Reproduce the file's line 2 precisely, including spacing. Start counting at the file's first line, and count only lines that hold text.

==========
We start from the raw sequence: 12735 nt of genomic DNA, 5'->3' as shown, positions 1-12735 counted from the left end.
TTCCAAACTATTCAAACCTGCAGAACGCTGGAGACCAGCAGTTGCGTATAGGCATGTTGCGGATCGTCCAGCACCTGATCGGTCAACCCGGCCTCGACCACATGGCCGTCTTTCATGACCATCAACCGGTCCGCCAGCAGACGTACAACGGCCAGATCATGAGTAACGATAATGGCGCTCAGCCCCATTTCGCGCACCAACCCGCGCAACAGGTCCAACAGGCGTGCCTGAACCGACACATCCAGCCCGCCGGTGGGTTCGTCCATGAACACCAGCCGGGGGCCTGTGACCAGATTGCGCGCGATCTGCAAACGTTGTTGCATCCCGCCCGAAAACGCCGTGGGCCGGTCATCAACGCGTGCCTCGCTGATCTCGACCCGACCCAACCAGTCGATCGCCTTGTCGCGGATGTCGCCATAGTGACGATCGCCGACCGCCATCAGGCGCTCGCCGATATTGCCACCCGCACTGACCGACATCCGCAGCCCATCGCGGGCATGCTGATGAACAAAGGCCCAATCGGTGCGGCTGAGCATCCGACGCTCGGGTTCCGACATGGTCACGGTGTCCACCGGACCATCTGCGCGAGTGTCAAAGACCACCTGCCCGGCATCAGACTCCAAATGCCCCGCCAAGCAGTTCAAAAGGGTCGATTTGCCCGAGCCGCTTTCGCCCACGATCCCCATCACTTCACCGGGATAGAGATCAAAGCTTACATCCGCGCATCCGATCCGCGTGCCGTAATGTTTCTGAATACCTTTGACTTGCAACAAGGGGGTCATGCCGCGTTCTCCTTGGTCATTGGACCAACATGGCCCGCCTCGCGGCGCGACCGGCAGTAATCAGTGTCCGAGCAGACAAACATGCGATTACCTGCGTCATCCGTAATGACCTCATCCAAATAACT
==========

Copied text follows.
TTCCAAACTATTCAAACCTGCAGAACGCTGGAGACCAGCAGTTGCGTATAGGCATGTTGCGGATCGTCCAGCACCTGATCGGTCAACCCGGCCTCGACCACATGGCCGTCTTTCATGACCATCAACCGGTCCGCCAGCAGACGTACAACGGCCAGATCATGAGTAACGATAATGGCGCTCAGCCCCATTTCGCGCACCAACCCGCGCAACAGGTCCAACAGGCGTGCCTGAACCGACACATCCAGCCCGCCGGTGGGTTCGTCCATGAACACCAGCCGGGGGCCTGTGACCAGATTGCGCGCGATCTGCAAACGTTGTTGCATCCCGCCCGAAAACGCCGTGGGCCGGTCATCAACGCGTGCCTCGCTGATCTCGACCCGACCCAACCAGTCGATCGCCTTGTCGCGGATGTCGCCATAGTGACGATCGCCGACCGCCATCAGGCGCTCGCCGATATTGCCACCCGCACTGACCGACATCCGCAGCCCATCGCGGGCATGCTGATGAACAAAGGCCCAATCGGTGCGGCTGAGCATCCGACGCTCGGGTTCCGACATGGTCACGGTGTCCACCGGACCATCTGCGCGAGTGTCAAAGACCACCTGCCCGGCATCAGACTCCAAATGCCCCGCCAAGCAGTTCAAAAGGGTCGATTTGCCCGAGCCGCTTTCGCCCACGATCCCCATCACTTCACCGGGATAGAGATCAAAGCTTACATCCGCGCATCCGATCCGCGTGCCGTAATGTTTCTGAATACCTTTGACTTGCAACAAGGGGGTCATGCCGCGTTCTCCTTGGTCATTGGACCAACATGGCCCGCCTCGCGGCGCGACCGGCAGTAATCAGTGTCCGAGCAGACAAACATGCGATTACCTGCGTCATCCGTAATGACCTCATCCAAATAACT